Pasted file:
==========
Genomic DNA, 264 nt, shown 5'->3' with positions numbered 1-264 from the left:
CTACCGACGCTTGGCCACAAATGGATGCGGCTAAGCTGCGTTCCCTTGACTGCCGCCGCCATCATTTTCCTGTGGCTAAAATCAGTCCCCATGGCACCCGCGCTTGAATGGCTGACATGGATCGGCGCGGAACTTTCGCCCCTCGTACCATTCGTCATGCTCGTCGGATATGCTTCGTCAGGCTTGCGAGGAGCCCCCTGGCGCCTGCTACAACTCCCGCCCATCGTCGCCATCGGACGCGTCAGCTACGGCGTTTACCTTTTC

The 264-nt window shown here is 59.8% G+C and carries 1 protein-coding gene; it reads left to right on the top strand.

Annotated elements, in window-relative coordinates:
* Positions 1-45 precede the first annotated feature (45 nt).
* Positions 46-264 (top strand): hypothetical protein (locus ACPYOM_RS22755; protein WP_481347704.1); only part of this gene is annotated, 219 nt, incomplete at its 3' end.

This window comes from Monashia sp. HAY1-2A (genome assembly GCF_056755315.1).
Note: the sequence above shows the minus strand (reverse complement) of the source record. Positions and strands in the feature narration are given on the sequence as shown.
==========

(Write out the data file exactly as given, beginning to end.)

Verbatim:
Genomic DNA, 264 nt, shown 5'->3' with positions numbered 1-264 from the left:
CTACCGACGCTTGGCCACAAATGGATGCGGCTAAGCTGCGTTCCCTTGACTGCCGCCGCCATCATTTTCCTGTGGCTAAAATCAGTCCCCATGGCACCCGCGCTTGAATGGCTGACATGGATCGGCGCGGAACTTTCGCCCCTCGTACCATTCGTCATGCTCGTCGGATATGCTTCGTCAGGCTTGCGAGGAGCCCCCTGGCGCCTGCTACAACTCCCGCCCATCGTCGCCATCGGACGCGTCAGCTACGGCGTTTACCTTTTC

The 264-nt window shown here is 59.8% G+C and carries 1 protein-coding gene; it reads left to right on the top strand.

Annotated elements, in window-relative coordinates:
* Positions 1-45 precede the first annotated feature (45 nt).
* Positions 46-264 (top strand): hypothetical protein (locus ACPYOM_RS22755; protein WP_481347704.1); only part of this gene is annotated, 219 nt, incomplete at its 3' end.

This window comes from Monashia sp. HAY1-2A (genome assembly GCF_056755315.1).
Note: the sequence above shows the minus strand (reverse complement) of the source record. Positions and strands in the feature narration are given on the sequence as shown.